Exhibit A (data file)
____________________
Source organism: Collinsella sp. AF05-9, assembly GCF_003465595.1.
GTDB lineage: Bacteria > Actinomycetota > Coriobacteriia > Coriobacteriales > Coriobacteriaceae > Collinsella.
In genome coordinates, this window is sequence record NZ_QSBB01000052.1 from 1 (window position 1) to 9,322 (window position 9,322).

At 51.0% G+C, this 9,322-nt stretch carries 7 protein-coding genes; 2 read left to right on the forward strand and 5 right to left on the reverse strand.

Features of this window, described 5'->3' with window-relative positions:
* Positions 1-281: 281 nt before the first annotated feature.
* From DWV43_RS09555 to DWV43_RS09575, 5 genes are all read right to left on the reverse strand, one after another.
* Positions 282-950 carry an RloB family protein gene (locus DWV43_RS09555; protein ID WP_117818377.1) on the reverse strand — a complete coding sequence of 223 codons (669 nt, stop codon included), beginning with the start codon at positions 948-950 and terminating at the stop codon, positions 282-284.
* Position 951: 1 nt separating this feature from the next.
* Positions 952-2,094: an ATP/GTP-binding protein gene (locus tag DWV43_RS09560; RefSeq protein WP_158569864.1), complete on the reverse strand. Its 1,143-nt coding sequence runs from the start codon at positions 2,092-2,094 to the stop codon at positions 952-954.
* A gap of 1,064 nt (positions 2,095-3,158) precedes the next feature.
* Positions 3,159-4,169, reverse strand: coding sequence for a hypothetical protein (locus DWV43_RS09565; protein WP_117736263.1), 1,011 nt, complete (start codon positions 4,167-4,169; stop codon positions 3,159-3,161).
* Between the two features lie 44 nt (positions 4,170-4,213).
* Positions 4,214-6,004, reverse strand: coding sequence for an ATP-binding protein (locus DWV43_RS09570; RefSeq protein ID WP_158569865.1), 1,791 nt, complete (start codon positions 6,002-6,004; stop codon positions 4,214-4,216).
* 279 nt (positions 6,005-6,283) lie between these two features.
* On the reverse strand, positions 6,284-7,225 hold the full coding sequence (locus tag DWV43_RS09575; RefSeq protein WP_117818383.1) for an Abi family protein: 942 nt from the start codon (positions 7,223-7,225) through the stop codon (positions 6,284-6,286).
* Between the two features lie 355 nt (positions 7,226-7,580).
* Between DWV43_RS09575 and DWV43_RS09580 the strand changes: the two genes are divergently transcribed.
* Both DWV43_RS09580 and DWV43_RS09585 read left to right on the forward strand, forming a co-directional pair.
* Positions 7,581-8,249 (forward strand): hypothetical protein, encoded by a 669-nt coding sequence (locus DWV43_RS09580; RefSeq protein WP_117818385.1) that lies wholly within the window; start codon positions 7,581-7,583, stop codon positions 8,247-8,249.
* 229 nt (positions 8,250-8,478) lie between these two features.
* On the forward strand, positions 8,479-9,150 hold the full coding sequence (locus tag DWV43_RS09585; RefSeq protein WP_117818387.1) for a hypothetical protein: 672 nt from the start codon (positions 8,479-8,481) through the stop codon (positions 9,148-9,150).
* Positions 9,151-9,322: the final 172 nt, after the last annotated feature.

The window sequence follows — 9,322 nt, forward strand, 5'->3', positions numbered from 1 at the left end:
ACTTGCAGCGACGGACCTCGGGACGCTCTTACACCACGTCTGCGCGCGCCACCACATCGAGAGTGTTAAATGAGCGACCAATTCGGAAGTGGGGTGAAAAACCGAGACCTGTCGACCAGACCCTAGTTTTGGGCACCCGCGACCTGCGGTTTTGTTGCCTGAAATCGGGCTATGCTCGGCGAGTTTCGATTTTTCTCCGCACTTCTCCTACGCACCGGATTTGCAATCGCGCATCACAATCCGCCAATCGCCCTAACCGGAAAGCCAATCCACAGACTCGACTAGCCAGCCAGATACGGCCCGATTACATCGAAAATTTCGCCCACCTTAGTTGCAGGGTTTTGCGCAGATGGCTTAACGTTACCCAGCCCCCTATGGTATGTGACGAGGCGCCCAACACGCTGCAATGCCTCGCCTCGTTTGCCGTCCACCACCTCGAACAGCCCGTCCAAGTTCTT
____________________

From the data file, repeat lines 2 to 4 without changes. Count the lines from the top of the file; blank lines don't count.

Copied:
GTDB lineage: Bacteria > Actinomycetota > Coriobacteriia > Coriobacteriales > Coriobacteriaceae > Collinsella.
In genome coordinates, this window is sequence record NZ_QSBB01000052.1 from 1 (window position 1) to 9,322 (window position 9,322).

At 51.0% G+C, this 9,322-nt stretch carries 7 protein-coding genes; 2 read left to right on the forward strand and 5 right to left on the reverse strand.